Ten points for correctly identifying this building and fifteen for briefly explaining its connection to the history of democracy.
Tuesday, March 27, 2007
"Interestingly, according to modern astronomers, space is finite. This is a very comforting thought -- particularly for people who can never remember where they have left things."
- Woody Allen
In the ancient days, we will return with no delay
Picking up the bounty and the spoils on our way
We've been traveling from state to state
And them don't understand what they say
3,000 years with no place to be
And they want me to give up my milk and honey
Don't you see, it's not about the land or the sea
Not the country but the dwelling of his majesty
Jerusalem, if I forget you,
fire not gonna come from me tongue.
Jerusalem, if I forget you,
let my right hand forget what it's supposed to do.
Rebuild the temple and the crown of glory
Years gone by, about sixty
Burn in the oven in this century
And the gas tried to choke, but it couldn't choke me
I will not lie down, I will not fall asleep
They come overseas, yes they're trying to be free
Erase the demons out of our memory
Change your name and your identity
Afraid of the truth and our dark history
Why is everybody always chasing we
Cut off the roots of your family tree
Don't you know that's not the way to be
Caught up in these ways, and the worlds gone craze
Don't you know it's just a phase
Case of the Simon says
If I forget the truth then my words won't penetrate
Babylon burning in the place, can't see through the haze
Chop down all of them dirty ways,
That's the price that you pay for selling lies to the youth
No way, not ok, oh no way, not ok, hey
Aint no one gonna break my stride
Aint no one gonna pull me down
Oh no, I got to keep on moving
Tuesday, March 20, 2007
“Jesus of Nazareth is the face of God turned toward us in history, decisively and definitively. All this life is God’s act. The church did not invent the doctrine of the Incarnation: slowly and stumblingly, Christians discovered it. If Jesus is translucent to God in all he does and is, if he is empty so as to pour out the riches of God, if he is the wellspring of life and grace, what then? He is God: in infancy, in death, in eating and drinking, in healing and preaching…. [H]e is there for all, because he has made himself God’s ‘space,’ God’s room in the world…. God and humanity are knotted together there in that space of history, those short years in Palestine, so that that history is the sign that interprets all history.”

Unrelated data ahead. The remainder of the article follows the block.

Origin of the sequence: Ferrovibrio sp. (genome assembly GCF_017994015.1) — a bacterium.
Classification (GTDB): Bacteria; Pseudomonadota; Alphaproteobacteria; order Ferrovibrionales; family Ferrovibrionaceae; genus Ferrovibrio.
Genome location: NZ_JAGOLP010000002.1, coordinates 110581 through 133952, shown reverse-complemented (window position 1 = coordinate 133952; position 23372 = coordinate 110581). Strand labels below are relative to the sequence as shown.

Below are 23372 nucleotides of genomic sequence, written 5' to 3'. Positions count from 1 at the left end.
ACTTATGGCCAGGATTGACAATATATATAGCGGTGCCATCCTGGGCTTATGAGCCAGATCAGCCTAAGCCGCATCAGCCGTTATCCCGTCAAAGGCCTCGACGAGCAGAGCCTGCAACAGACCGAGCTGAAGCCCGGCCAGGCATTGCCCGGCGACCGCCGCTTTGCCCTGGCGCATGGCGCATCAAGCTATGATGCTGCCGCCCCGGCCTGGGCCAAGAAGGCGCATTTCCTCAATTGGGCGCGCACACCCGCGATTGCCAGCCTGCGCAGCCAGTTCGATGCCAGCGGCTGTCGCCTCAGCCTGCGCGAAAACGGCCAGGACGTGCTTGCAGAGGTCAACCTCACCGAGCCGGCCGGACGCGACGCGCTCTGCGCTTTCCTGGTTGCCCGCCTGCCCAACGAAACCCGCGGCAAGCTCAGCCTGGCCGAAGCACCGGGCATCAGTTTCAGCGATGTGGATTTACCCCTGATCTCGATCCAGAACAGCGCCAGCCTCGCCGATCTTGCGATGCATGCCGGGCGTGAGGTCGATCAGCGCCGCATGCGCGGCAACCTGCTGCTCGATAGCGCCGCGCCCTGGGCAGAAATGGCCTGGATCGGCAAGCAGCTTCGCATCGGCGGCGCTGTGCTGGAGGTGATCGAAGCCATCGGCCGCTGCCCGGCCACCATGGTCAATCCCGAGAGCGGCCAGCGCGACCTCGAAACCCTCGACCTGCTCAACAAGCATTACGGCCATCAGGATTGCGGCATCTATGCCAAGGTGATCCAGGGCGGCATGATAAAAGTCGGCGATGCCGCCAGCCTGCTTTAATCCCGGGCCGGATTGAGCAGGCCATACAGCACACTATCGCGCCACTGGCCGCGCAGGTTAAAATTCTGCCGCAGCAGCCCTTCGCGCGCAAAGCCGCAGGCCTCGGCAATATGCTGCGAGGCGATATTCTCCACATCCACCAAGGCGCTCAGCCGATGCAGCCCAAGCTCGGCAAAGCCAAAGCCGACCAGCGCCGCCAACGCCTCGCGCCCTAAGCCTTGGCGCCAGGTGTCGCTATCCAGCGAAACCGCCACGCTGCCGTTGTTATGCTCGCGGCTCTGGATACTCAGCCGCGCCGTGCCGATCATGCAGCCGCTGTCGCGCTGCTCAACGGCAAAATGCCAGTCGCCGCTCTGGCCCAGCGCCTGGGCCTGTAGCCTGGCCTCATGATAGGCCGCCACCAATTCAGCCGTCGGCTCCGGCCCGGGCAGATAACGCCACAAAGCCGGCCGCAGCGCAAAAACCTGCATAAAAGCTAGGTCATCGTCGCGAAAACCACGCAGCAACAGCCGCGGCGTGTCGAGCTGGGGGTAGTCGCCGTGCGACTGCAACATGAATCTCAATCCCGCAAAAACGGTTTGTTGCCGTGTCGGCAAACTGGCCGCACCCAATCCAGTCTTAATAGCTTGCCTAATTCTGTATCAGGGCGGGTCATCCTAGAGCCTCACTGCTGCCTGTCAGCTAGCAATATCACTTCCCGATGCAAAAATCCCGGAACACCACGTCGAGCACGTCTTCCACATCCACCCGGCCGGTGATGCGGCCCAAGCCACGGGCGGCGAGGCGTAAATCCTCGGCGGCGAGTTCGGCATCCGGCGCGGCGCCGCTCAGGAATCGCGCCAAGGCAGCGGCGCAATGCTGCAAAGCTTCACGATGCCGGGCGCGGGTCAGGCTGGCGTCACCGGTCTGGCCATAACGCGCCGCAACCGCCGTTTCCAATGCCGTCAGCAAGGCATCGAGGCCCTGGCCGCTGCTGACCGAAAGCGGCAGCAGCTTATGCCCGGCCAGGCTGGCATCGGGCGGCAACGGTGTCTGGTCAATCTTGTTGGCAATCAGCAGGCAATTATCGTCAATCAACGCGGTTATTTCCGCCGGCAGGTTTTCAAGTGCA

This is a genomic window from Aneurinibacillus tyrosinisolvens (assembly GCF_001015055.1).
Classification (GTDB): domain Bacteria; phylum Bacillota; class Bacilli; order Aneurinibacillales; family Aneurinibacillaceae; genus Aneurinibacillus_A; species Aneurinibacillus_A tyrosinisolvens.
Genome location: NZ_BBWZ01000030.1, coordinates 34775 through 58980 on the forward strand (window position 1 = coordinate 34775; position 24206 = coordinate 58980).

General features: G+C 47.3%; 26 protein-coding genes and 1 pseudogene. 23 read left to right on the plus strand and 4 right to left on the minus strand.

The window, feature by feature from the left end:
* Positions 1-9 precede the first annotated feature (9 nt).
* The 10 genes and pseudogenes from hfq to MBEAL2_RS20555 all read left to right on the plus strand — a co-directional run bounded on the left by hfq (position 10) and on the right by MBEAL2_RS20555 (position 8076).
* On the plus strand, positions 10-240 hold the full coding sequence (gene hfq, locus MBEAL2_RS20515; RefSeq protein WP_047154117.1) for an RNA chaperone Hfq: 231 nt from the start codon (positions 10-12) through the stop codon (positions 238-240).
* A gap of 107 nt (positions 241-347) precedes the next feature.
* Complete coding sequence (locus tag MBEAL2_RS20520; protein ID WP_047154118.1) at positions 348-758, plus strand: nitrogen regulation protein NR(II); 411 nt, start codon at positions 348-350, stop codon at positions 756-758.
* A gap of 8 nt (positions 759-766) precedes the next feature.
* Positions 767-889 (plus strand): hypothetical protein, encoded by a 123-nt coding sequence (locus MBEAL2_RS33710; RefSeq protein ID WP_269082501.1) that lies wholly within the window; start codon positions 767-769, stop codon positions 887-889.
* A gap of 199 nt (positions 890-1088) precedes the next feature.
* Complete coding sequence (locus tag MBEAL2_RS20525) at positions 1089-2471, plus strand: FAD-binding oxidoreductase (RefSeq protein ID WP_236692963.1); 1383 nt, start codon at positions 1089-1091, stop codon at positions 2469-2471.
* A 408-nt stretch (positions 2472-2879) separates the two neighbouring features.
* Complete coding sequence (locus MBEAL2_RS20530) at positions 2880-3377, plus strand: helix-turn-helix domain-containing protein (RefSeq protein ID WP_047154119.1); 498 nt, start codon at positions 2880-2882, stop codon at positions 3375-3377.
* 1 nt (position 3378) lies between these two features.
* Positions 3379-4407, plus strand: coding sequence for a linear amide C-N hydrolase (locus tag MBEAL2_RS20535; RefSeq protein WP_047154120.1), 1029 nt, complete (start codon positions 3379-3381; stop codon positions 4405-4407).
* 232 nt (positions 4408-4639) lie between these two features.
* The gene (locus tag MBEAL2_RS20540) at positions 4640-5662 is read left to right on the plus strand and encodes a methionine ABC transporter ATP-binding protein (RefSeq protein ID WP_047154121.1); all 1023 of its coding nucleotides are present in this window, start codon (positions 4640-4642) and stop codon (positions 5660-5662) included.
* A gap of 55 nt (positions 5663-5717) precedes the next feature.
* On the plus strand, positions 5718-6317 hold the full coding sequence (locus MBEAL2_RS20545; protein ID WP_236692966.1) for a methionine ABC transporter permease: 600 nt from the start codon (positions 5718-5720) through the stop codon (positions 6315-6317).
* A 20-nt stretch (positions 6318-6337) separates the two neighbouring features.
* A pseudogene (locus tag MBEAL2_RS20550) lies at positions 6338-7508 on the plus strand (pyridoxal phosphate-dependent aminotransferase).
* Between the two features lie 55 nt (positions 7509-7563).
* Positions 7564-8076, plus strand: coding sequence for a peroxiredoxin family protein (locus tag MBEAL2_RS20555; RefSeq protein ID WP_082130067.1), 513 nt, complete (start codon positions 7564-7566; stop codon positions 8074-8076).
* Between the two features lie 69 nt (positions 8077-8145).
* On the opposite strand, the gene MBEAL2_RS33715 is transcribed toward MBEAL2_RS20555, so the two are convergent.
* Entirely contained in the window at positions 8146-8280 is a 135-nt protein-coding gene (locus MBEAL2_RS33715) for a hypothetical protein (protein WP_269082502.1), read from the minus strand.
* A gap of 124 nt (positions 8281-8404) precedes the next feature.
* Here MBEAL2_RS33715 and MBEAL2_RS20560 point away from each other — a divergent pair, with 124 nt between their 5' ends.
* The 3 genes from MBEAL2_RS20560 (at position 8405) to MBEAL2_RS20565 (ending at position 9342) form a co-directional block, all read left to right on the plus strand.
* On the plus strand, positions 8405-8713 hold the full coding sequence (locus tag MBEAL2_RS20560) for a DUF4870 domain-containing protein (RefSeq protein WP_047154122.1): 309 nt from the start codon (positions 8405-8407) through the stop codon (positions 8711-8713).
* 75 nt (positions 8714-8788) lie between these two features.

—Rowan Williams, Open to Judgement (London: 1994), 60.
I've now finished my two lectures at CASE (one on the Trinity and one on revelation), though in May I'll be teaching a short course with Matheson on the problem of evil. More details to come. Sorry for not advertising the two lectures I just finished, but I'm pretty sure you can download them from the CASE website if you're very keen.
Tomorrow I have my first post-treatment scan.* For the last month I've been recovering from the side-effects of treatment (and while still not 100%, I'm past half-way), but so far we haven't really known how effective the treatment has been. Tomorrow's CT scan will give half the picture, and then I have another scan (a PET scan) in another month to get a better idea. Usually I keep these updates for my other blog, but tomorrow will be something of a milestone, so I thought I'd mention it again here. I plan on writing another update email (which I will post on my other blog) either tomorrow evening or Thursday.